[VIDEO] Faceless: A Story About Flow

faceless a story about flow

This article is way overdue, but I figured it would be a good way to celebrate Barcelona’s first day of re-opening outdoor activities (under strict guidelines) since the COVID-19 pandemic began ravaging Europe.

Back in end of February, before the world fell to shit, I was with two of my closest longboard friends, Franzi & Robin, in the amazing city of Barcelona.

If you’ve never been to Barcelona, you need to add this city to your list of places to visit. Barcelona is perfect for longboard dancing, and if you’re traveling with non-longboard friends, they will also have a ton of awesome stuff to do.

Enter faceless – an idea I have had for a long time

If you know me well, you know that I am also an avid “normal” dancer. I spend a lot of time with latin dance styles, mainly salsa and bachata, and I also love locking.

I think most people already have a pretty good idea of what latin dance looks like, but I would imagine locking is pretty unfamiliar to most of you. Well in a nutshell, locking is one of the original street dance styles (like break dancing, hip hop, house dance, etc) that was born in the 70’s. It focuses on eccentric moves, and quick pauses.

Typically it is danced to funk music. Check out the video below of the creators of this style of dance to get an idea of the style:

For the longest time, I have been wanting to create a video that tells a story about all of these passions of mine.

Latin dance, locking, longboard dancing – I mean they’re three things that are distinctly different.

But one thing they ALL have in common, is that they all require you to find your own state of flow. Without flow, it’s all just soulless movement.

I am normally the one behind the camera in a lot of longboard videos I am involved with, but for this video I really wanted to be the center figure since it’s my story.

So during the trip to Barcelona, I teamed up with Alberto from Video Rebels. Alberto is a really cool dude who has a passion for film creation, he’s also a fellow skater, and he knows the city extremely well. So I knew he would be the perfect person to bring this project to life with me.

Below is the result of a day of solid work, many laughs, many good memories, and trying to figure out how to skate and dance with a mask on haha (much harder than it seems).



Why the mask?

The masks serves as a bit of an homage to one of my favorite dance crews, the Jabawockeez. They always dance with masks on so the audience’s focus is only on the dance, not how a person looks.

I wanted to send this exact message with Faceless. It doesn’t matter what you look like, where you are from, or what style of dance you do. As long as you find your flow we’re all one big family of movement.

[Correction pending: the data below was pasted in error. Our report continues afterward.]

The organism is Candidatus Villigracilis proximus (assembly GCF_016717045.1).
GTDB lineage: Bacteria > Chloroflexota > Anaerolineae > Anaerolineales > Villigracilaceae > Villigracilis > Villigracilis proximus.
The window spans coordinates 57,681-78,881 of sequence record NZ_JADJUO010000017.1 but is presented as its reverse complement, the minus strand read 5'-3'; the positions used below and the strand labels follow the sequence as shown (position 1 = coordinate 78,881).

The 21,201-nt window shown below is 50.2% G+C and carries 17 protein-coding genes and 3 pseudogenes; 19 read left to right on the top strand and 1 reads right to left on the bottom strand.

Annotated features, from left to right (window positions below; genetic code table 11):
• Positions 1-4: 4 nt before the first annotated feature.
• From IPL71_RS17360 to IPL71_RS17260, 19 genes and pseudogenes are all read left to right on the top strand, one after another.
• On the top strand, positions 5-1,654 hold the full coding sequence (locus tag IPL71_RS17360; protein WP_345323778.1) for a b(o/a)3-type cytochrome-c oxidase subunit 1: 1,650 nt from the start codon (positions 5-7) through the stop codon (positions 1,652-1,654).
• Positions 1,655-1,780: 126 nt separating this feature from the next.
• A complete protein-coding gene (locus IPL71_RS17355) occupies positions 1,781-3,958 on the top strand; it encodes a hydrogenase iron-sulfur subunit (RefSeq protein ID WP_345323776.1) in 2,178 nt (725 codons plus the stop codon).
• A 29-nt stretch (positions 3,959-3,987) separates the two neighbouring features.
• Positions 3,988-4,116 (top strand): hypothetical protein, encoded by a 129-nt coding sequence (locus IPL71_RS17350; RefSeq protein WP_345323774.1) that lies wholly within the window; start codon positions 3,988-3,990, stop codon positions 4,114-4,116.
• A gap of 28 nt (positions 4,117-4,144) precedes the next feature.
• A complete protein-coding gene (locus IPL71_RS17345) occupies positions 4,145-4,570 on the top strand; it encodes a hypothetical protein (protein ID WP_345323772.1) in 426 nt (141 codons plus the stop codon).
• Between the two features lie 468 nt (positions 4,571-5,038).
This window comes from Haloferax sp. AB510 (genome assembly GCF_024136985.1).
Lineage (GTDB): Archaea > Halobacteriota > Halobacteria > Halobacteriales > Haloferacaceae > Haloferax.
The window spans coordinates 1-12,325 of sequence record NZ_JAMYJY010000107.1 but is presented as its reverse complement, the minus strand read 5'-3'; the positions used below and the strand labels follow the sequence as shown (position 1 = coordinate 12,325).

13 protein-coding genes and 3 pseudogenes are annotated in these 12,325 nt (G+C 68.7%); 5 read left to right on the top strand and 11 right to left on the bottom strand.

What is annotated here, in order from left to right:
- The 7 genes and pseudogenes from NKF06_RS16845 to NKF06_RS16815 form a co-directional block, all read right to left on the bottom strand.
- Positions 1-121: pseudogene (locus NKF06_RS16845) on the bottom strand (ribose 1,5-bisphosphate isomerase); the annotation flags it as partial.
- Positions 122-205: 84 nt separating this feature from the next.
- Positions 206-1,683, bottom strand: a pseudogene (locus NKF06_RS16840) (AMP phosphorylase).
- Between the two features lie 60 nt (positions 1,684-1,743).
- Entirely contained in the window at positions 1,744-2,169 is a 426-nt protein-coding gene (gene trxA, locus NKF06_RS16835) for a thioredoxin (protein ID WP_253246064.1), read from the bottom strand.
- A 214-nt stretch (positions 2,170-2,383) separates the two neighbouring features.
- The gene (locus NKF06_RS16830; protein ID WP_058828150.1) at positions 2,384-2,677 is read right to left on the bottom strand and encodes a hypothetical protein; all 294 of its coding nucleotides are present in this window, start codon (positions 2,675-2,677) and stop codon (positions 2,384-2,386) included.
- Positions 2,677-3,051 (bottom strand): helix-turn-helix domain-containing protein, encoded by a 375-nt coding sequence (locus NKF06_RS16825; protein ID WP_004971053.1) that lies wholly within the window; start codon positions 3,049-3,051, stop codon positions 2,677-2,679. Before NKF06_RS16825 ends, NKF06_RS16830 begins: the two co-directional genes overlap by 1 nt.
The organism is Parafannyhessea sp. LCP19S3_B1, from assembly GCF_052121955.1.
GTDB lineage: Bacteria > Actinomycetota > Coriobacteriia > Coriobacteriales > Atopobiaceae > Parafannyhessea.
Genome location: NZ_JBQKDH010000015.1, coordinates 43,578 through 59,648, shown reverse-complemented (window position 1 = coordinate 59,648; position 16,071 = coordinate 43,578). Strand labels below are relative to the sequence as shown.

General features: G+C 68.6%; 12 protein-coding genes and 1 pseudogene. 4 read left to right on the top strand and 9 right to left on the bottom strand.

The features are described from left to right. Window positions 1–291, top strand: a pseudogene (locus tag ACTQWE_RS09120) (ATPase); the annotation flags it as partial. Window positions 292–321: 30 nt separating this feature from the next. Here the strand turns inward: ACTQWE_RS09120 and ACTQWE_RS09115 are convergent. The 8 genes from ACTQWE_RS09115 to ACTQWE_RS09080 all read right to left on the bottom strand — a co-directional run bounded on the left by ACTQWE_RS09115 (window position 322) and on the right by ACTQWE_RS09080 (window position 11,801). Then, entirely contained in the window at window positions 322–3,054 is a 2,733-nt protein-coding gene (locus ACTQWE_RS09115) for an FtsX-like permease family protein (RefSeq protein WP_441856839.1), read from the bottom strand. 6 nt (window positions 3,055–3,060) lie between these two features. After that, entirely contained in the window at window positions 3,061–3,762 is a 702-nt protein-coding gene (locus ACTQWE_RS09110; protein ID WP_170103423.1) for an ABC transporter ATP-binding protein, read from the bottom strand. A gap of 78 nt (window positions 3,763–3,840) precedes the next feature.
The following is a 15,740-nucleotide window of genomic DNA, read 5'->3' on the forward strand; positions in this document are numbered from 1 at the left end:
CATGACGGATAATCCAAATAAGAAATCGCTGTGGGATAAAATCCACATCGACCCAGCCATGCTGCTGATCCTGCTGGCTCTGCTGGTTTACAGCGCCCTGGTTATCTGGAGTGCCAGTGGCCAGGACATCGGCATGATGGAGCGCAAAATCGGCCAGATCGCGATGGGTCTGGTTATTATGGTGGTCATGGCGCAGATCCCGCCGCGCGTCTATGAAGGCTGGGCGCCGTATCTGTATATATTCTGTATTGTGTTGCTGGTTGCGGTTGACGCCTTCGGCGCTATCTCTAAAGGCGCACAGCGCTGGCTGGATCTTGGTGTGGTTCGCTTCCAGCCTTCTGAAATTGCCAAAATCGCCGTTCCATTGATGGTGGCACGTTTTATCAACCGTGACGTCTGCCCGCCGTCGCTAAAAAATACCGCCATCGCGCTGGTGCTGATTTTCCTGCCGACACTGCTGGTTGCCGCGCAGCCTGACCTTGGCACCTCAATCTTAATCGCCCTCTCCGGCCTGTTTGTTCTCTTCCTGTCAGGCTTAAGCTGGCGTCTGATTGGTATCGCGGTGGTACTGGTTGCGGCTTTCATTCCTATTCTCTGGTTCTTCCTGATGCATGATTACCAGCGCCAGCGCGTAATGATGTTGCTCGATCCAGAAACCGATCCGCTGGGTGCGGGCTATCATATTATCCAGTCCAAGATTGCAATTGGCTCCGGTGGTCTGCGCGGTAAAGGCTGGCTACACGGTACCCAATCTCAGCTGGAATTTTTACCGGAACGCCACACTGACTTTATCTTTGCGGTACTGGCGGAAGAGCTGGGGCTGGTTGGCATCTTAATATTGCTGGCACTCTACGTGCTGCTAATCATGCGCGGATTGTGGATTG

Behind the scenes


The mask made things much more difficult

I touched on this earlier, but it really made everything harder. I am glad the video came out as good as it did, because my depth and space perception (especially on the board) was all messed up. Additionally I consistently had a layer of sweat just pressed against my face, and it made breathing quite difficult.

Timi (AKA Bike Girl lol) came in last minute

When I landed in Barcelona, I still didn’t have anyone I could do the latin dance sequences with because I didn’t know anyone in that scene in the city. So originally, the video was only going to be longboard dancing and locking. Timi was introduced to me by a friend the night before, and she was on scene ready to shoot at 830AM the next day. Prior to this video, I had never met her.

Why do I “shut down” in one part of the video?

A part that may not be clear, unless you are super familiar with latin and South American dance styles, is at 2:08 Timi pushes me away, and I “Shut Down” and I look sad. In the following sequence, she is dancing Samba, which we built into the video last minute. We figured since she unexpectedly brought another style to the mix, we might as well tell her flow story as well. I’m “sad” here because I have no idea about Samba and cannot dance it with her.

We shot this entire thing in one morning

Between myself, Alberto, and Timi, we really were a good team. We got things done quickly and got around the city from location to location very fast as well. Considering how much footage we got, this is quite a feat. It was so much fun though!

Wrapping it up

I hope you dug this video, something a little different to check out. I’m certainly not the most advanced skater out there, but I really like seeing my own style and rhythm come into the picture and start to transcend all the things I love.

Embrace that. Whatever it is you are passionate about off the board, try to bring those ideas or that energy with you next time you go longboard dancing. You might just discover something new about yourself.

About Shawn Segundo
Shawn is the founder of Longboard Dancing World and is also an avid longboard dancer. When he's not boarding or building this community, he can be found doing other marketing stuff professionally, or trying to find the best vegan cakes in Leipzig.

2 Comments

  1. Sorry mate but the truth must be told: you need to work a lot cause your style looks like shit.
    As you said: “ Without flow, it’s all just soulless movement..”
    You should pay attention to your own words cause watch you dancing on a longboard was a pain to my eyes.

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